The banking industry and Republicans have criticized a White House proposal to increase taxes on Wall Street and the wealthy as President Barack Obama steps up efforts to seize the initiative on economic policy.
Seeking to exploit a rising tide of populism in the U.S., he will unveil proposals in his that would pump funds raised from banks and rich families into policies likely to be popular with the middle class.
Mr Obama aims to raise more than $300 billion by imposing a new levy on the US's largest financial institutions, raising the top rate of capital gains tax to 28 per cent, and closing a loophole that lets wealthy families pass down assets without paying tax.
The funds would pay for initiatives to boost the middle class — such as tax benefits for childcare, college education and retirement for middle class Americans — as the president continues an aggressive run of policy moves likely to shape debate in the 2016 presidential campaign.
The White House said the capital gains and inheritance changes would almost exclusively affect the wealthiest 1 per cent of Americans, and that 80 per cent of the impact would fall on the much narrower 0.1 per cent band, defined as those with annual income of more than $2 million.
But the proposals are unlikely to pass a Congress controlled by Republicans — who say tax rises would slow economic growth — and the details previewed by the White House over the weekend sparked an immediate backlash.
James Ballentine, chief lobbyist at the American Bankers Association, a trade group, said: "This really comes at a difficult time for an industry that is moving the economy forward. To impose a fee, a flat tax, is certainly not warranted, and I hope Congress will reject this idea."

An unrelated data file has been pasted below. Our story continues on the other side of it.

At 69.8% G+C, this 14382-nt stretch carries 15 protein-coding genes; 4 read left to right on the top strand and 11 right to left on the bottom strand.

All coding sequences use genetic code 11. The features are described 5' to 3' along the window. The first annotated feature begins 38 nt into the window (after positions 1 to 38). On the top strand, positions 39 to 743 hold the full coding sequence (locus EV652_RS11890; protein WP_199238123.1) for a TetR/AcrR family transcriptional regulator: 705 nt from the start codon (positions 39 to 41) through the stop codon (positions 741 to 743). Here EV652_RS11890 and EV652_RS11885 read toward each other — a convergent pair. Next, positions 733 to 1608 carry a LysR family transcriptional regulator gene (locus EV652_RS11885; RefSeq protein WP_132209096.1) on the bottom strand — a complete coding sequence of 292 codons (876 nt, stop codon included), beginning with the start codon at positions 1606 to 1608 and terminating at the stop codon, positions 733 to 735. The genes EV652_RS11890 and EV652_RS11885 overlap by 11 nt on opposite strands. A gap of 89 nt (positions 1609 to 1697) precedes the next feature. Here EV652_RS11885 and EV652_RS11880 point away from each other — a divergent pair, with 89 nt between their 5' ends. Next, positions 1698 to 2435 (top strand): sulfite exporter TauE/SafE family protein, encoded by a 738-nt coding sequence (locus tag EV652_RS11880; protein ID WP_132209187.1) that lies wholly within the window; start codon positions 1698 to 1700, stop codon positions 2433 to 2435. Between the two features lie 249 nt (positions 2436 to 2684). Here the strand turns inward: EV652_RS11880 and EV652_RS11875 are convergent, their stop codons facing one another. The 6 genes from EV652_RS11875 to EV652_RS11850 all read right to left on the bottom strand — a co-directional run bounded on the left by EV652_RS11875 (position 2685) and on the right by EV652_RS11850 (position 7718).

The White House said its proposal — a fee of 7 basis points, or 0.07 per cent, on the liabilities of 100 or so financial groups with more than $50bn in assets — would deter banks from taking on excessive leverage and reduce the risk of defaults that could cause catastrophic economic harm.
The five biggest banks by assets are JPMorgan, Bank of America Merrill Lynch, Citigroup, Wells Fargo and Goldman Sachs and the Financial Services Forum, a Wall Street trade group, noted that its members were already reducing risk and leverage and bolstering their capital bases.
Mr Ballentine said: "This is really another instance of trying to go after an industry which, by their own description, they moved to reform back in 2009."
Grover Norquist, an influential anti-tax campaigner, said the proposals showed that Mr Obama was increasingly aligned with the populists. "This is Obama and the Democratic party going back to the polices of the 1970s, the tax rates and the regulatory explosion," he said. "It tells you that when [the president] told people he had this moderate bone in his body, all that was nonsense."
Dan Pfeiffer, senior adviser to the president, told CBS on Sunday: "The simple proposition [is] that we should ask the wealthy to pay a little more and invest more in the middle class, give the middle class a raise."
Broader tax reform had been seen as one area where Mr Obama could forge a consensus with the Republican-controlled Congress, but Republican aides said the State of the Union proposals did not bode well for co-operation. Orrin Hatch, the Republican chair of the Senate finance committee, said: "The president needs to stop listening to his liberal allies who want to raise taxes at all costs and start working with Congress to fix our broken tax code."